Luxury Watch Glossary | Chrono Hunter


Not sure what all the specialist words and terms mean. Try our glossary out and if you can’t find what you are looking for do send us an email.
  • Automatic

    A mechanical watch that is powered by the motion of the wearer. It needs no winding or batteries.

  • Balance spring

    Sometimes known as a hairspring, this is attached to the balance wheel to regulate its rate of oscillation.

  • Balance wheel

    Regulates the time and moves the watch’s hands by oscillating at a constant rate to power the watch’s gears.

  • Barrel

    A cylinder with geared teeth that houses the mainspring.

  • Bezel

    The ring that surrounds the face of the watch. Usually made of metal or ceramic, they can be purely decorative or functional. Some have scales that can be used as tachymeters and bezels on dive watches can be rotated to indicate time elapsed under water.

  • Bridge

    Part of a mechanical watch that is mounted to the mainplate to make a frame to house the inner workings.

  • Caliber

    Another word for “movement”.

  • Case back

    The under side of the watch face. Some are made of crystal to display the movements inside.

  • Chronograph

    A watch that features a stopwatch function.

  • Chronometer

    A watch certified by the Contrôle Officiel Suisse des Chronomètres (COSC). Mechanical watches must be accurate to within +4 and -6 seconds per day and quartz watches by ±0.07 per day.

  • Complication

    Any function of a watch other than simple time indication.

  • Crown

    The knob on the side of the watch case that is used to wind the watch and/or set the time and date.

  • Crystal

    The “glass” that protects the face of the watch. It is usually made from acrylic, glass or synthetic sapphire.

  • Deployment clasp

    A strap closure that folds in itself to be held in place with a clasp. They can extend the life of leather straps as they avoid the damage sometimes caused by buckles.

  • Dial

    The face of the watch featuring numeral markings and manufacturer branding.

  • Dive watch

    A watch specifically designed for divers. Most are water-resistant to 200 metres, have luminous hands and moving bezels to signal the amount of time the diver has spent underwater.

  • Escapement

    The part of the watch that moves the second hand and is responsible for its ticking.

  • Flyback chronograph

    A stopwatch that can record multiple times.

  • Frequency

    The speed at which a watch ticks, governed by the oscillations of the balance wheel.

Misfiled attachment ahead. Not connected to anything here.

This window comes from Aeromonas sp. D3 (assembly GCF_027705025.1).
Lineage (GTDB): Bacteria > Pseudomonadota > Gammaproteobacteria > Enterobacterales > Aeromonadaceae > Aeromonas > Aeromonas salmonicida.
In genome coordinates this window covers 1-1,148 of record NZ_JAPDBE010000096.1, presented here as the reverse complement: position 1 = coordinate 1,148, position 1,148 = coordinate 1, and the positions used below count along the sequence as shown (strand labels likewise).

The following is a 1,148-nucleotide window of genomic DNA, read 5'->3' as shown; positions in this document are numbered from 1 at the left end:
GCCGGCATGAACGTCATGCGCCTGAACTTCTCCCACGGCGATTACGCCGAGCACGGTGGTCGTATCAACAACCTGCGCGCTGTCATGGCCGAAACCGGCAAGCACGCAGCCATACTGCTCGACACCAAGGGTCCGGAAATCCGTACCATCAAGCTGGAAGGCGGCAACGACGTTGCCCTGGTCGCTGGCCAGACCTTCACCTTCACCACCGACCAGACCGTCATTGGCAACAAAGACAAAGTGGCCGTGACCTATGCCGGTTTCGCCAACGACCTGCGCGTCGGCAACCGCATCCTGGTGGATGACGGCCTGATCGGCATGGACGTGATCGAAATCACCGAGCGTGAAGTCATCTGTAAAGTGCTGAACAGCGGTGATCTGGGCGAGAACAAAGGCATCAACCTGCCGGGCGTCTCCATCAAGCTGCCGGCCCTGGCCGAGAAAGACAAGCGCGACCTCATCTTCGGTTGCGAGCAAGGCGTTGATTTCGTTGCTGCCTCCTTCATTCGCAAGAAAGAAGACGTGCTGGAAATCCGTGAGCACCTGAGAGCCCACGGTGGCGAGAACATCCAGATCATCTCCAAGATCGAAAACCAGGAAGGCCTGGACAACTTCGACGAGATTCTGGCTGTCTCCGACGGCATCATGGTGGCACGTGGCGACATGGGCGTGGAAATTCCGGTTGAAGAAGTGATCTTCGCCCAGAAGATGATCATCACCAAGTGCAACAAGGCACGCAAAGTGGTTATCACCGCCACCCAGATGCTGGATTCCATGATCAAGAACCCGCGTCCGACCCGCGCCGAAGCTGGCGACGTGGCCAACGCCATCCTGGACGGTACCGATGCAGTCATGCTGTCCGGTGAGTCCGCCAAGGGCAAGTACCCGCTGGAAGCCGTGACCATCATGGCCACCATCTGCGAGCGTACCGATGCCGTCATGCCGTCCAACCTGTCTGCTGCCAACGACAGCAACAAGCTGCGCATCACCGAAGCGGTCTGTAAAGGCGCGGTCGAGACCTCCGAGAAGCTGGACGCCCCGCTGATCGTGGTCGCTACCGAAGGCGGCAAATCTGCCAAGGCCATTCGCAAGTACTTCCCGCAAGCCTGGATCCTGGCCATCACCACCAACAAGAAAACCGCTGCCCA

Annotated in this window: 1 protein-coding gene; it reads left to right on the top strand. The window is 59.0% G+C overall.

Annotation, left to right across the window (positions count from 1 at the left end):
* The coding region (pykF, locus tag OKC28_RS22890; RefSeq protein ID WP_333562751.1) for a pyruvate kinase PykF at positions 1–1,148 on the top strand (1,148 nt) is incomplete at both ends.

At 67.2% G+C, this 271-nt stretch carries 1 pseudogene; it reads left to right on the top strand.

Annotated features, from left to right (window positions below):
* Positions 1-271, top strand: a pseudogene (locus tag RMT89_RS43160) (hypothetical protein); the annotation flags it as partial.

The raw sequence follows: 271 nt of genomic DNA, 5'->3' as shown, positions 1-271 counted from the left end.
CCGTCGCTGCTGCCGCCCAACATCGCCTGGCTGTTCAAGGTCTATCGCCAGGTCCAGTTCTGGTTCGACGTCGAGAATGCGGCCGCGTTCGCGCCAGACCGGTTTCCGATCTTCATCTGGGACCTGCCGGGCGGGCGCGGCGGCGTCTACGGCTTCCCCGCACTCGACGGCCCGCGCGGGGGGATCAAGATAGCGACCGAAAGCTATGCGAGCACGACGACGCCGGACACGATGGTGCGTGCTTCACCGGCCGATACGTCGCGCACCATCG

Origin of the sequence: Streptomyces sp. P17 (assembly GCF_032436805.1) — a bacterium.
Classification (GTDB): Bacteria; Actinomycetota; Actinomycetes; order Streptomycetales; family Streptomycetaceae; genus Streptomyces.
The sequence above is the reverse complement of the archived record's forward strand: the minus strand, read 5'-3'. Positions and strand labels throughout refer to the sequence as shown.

• Gasket

    The rubber or plastic ring used to seal gaps when closing the case back. Prevents the entry of water or dust.

  • Gear train

    The system that powers the escapement from the mainspring.

  • GMT

    Stands for Greenwich Mean Time but describes any watch that has an extra hour hand so the time in two zones can be indicated at once.

  • Hacking seconds

    A function that stops the seconds hand when the crown is pulled out allowing synchronisation with other timepieces.

  • Horologist

    One interested in the science, or art of time. Also a maker of clocks or watches.

  • Horology

    The science, or some may say art, of measuring time.

  • Indices

    Hour markers applied to the face of the watch.

  • Jewels

    Synthetic rubies or sapphires used to reduce friction in the movement of a watch.

  • Lugs

    The pieces of metal at the top and bottom of the case that are used to attach the strap or bracelet.

  • Luminescence

    The glow given to numerals and hands, typically on dive watches. Most watch manufacturers use strontium aluminate which is not radioactive.

  • Magnetism

    The loss of accuracy caused when the balance spring becomes magnetised. This is easily remedied by a watchmaker, but some watches are anti-magnetic, with the movement protected by soft iron cages. Balance springs can also be made of silicon, which cannot become magnetised.

  • Mainplate

    The base of a movement on which all the mechanical parts are mounted.

  • Mainspring

    The spring that is tightened when the watch is wound. The unwinding of the spring powers the watch.

  • Manufacture d’Horologie

    A company that develops its own parts and movements rather than buying them from suppliers.

  • Movement

    The mechanism that powers all the functions of the watch. Can be automatic, hand-wound or battery powered (quartz).

  • Power reserve

    The length of time a fully-wound automatic watch will continue to run if it is not worn or moved.

  • Quartz

    A battery-powered watch.

  • Repeater

    A watch that chimes to tell the time in response to the push of a button.

  • Skeleton

    A watch with a dial that has gaps to display the movement from the front.

  • Small seconds

    A second, smaller dial on the watch’s face that displays the seconds.

  • Tourbillon

    An escapement housed in a rotating cage to counter the effects of gravity on the movement. They usually feature on very high-end watches and are displayed through a hole in the watch’s face.

  • Winder

    A rotating box that keeps an automatic watch fully wound when it is not being worn.